If you use FreeBSD/Illumos/Linux (or other UNIX/Unix-like system) there is big chance that you do not like – to say the least – the Windows world, but sometimes there is need to share some files with the Windows world. This is where Samba project comes handy. Today I would like to share minimalistic and simple Samba configuration and also a way to access SMB/CIFS shares from a FreeBSD machine.


On the naming side CIFS (Common Internet File System) is just particular version/dialect of the SMB (Server Message Block) protocol.

As usual I will use FreeBSD as a server. For the setup I used FreeBSD 12.0-RELEASE virtual machine image available from the project location:

There are several formats available – qcow2/raw/vhd/vmdk – but as I will be using VirtualBox I used the VMDK one.

The main FreeBSD configuration file on the server can be as small and simple as the one bellow.

# cat /etc/rc.conf

You of course do not need SSH to server SMB/CIFS shares with Samba.

Serve SMB/CIFS Share on FreeBSD with Samba

There are several versions of Samba available on FreeBSD, but if you do not have exact reason to use the older version then just go ahead with the latest one.

# pkg search samba
p5-Samba-LDAP-0.05_2           Manage a Samba PDC with an LDAP Backend
p5-Samba-SIDhelper-0.0.0_3     Create SIDs based on G/UIDs
samba-nsupdate-9.13.3_1        nsupdate utility with GSS-TSIG support
samba46-4.6.16_1               Free SMB/CIFS and AD/DC server and client for Unix
samba47-4.7.12                 Free SMB/CIFS and AD/DC server and client for Unix
samba48-4.8.7                  Free SMB/CIFS and AD/DC server and client for Unix

First You will need to add Samba package.

# pkg install samba48

Then we need to create configuration file for Samba. I will assume here that you would like to share two things as examples. The /data directory with write permissions only to my vermaden user and also my home directory /home/vermaden with read permissions for me and all people on my vermaden group. The so called public read is disabled entirely. Only after passing user and password the access will be possible to these shares. I also added several performance related options. Below is the /usr/local/etc/smb4.conf configuration file.

# cat /usr/local/etc/smb4.conf
workgroup          = workgroup
netbios name       = smb
server string      = samba
security           = user
max smbd processes = 3
encrypt passwords  = yes
aio read size      = 16384
aio write size     = 16384
strict locking     = no
strict sync        = no

load printers           = no
disable spoolss         = yes
show add printer wizard = no

  path       = /data
  public     = no
  writable   = yes
  browsable  = no
  write list = vermaden

  path       = /home/vermaden
  public     = no
  writable   = no
  browsable  = no
  write list = @vermaden

We will also need vermaden user, let’s create one with pw(8) command.

First the vermaden group with GID of 1000. The -N flag just shows what will be done instead of doing actual changes to the system. Let’s try that and then execute the command without the -N flag to actually add the group.

# pw groupadd -n vermaden -g 1000 -N
# pw groupadd -n vermaden -g 1000
# pw groupshow vermaden

As we have the group its time to create vermaden user with UID of 1000. Like with group let’s first try with -N flag to check what will be made.

# pw useradd -n vermaden -c '' -u 1000 -g 1000 -m -N
# pw useradd -n vermaden -c '' -u 1000 -g 1000 -m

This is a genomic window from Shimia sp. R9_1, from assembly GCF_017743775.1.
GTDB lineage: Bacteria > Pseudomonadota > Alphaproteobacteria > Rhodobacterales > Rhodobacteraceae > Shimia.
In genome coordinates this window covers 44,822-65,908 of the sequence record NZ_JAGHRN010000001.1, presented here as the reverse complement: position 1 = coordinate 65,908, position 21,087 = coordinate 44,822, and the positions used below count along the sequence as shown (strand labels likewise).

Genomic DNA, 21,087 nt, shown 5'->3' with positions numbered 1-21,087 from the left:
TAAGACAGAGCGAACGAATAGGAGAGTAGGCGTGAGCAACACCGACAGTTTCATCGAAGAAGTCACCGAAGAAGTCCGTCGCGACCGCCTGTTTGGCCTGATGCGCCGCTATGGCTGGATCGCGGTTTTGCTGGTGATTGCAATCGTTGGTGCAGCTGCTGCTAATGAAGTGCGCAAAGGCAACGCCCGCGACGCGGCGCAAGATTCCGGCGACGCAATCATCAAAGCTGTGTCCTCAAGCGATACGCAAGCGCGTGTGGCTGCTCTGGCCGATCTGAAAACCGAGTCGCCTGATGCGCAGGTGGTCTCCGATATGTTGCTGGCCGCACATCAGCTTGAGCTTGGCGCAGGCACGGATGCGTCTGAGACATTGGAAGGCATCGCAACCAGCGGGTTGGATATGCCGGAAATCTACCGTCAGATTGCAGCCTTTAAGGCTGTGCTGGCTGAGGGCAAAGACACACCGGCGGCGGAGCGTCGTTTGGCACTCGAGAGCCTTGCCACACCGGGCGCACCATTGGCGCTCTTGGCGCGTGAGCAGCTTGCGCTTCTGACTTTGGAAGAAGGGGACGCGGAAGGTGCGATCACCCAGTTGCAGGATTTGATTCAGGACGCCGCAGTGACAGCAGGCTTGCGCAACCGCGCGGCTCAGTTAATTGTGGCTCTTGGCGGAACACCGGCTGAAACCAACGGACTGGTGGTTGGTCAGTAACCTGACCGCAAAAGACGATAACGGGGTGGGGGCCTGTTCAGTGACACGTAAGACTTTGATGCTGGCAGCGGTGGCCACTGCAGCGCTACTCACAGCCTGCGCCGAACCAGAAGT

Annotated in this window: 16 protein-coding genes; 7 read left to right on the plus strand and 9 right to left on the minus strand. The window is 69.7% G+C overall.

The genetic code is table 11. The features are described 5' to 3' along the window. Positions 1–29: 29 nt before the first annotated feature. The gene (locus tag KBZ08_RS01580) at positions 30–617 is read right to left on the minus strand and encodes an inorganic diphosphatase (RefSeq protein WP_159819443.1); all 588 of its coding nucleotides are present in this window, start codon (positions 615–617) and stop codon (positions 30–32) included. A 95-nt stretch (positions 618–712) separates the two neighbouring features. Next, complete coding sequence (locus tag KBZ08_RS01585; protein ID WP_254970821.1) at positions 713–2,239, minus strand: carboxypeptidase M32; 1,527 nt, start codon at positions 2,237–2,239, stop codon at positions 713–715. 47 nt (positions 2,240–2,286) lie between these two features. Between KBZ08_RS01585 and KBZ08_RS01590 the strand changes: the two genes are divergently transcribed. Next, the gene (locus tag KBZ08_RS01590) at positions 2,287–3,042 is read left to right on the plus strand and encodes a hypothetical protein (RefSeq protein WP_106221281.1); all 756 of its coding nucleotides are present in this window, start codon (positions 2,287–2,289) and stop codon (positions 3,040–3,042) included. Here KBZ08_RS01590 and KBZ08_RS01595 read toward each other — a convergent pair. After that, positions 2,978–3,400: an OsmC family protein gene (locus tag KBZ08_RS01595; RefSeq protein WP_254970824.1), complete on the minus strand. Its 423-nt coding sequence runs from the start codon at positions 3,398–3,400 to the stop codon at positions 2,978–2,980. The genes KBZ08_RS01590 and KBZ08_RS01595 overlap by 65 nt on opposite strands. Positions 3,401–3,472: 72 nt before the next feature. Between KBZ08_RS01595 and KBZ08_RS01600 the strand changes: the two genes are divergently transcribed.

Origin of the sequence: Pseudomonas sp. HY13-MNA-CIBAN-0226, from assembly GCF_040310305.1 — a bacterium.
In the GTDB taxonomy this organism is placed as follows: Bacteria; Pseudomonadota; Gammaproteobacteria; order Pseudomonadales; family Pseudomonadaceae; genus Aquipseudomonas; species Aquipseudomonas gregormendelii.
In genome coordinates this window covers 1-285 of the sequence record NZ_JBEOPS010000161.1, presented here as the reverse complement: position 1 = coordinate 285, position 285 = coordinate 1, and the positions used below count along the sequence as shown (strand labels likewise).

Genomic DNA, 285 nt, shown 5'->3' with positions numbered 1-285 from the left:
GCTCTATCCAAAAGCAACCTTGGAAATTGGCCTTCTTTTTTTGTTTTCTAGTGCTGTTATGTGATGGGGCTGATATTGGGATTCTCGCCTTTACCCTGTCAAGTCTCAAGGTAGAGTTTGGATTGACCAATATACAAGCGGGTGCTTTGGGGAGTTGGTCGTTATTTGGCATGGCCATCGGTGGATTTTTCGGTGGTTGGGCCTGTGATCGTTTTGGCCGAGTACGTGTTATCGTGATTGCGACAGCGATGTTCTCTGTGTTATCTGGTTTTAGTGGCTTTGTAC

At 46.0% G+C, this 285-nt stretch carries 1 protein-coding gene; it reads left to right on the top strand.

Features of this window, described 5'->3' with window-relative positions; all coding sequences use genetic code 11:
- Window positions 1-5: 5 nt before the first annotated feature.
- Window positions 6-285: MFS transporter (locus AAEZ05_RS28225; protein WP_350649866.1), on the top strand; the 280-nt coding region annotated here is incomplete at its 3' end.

# pw usershow vermaden

Let’s verify our vermaden user again.

# id vermaden
uid=1000(vermaden) gid=1000(vermaden) groups=1000(vermaden)
# su - vermaden
By pressing "Scroll Lock" you can use the arrow keys to scroll backward
through the console output.  Press "Scroll Lock" again to turn it off.
Don't have a "Scroll Lock" key? The "Pause / Break" key acts alike.

Now let’s create password for this new vermaden user.

# passwd vermaden
Changing local password for vermaden
New Password:
Retype New Password:

Now we need to add the vermaden user with pdbedit command from the Samba package.

# which pdbedit

# pkg which `which pdbedit`
/usr/local/bin/pdbedit was installed by package samba48-4.8.7

# pdbedit -a -u vermaden
new password:
retype new password:
Unix username:        vermaden
NT username:
Account Flags:        [U          ]
User SID:             S-1-5-21-1751207453-560213463-1759912891-1000
Primary Group SID:    S-1-5-21-1751207453-560213463-1759912891-513
Full Name:
Home Directory:       \\smb\vermaden
HomeDir Drive:
Logon Script:
Profile Path:         \\smb\vermaden\profile
Domain:               SMB
Account desc:
Munged dial:
Logon time:           0
Logoff time:          9223372036854775807 seconds since the Epoch
Kickoff time:         9223372036854775807 seconds since the Epoch
Password last set:    Fri, 21 Dec 2018 16:49:29 UTC
Password can change:  Fri, 21 Dec 2018 16:49:29 UTC
Password must change: never
Last bad password   : 0
Bad password count  : 0

To list all users with the pdbedit command use the -L argument.

# pdbedit -L

We now need to add Samba to the FreeBSD system services automatic startup.

# sysrc samba_server_enable=YES
samba_server_enable:  -> YES

# sysrc samba_server_enable
samba_server_enable: YES

# cat /etc/rc.conf

Now we can start the Samba service.

# service samba_server start
Performing sanity check on Samba configuration: OK
Starting nmbd.
Starting smbd.

Let’s check which Samba daemons listen on which ports.

# sockstat -l -4
root     smbd       599   33 tcp4   *:445                 *:*
root     smbd       599   34 tcp4   *:139                 *:*
root     nmbd       595   15 udp4   *:137                 *:*
root     nmbd       595   16 udp4   *:138                 *:*

Now let’s try to access the /data share from the Windows system.

Open explorer.exe on Windows machine and type //smb/data into location field and then type smb\vermaden as username.


You should be able to access the share now as shown below.


Let’s put some text into that test.txt file.


Let’s verify that it works on the FreeBSD side.

# cat /data/test.txt
Input from Windows.

So we are able to access/modify files from FreeBSD machine on the Windows world.

Access SMB/CIFS Share from FreeBSD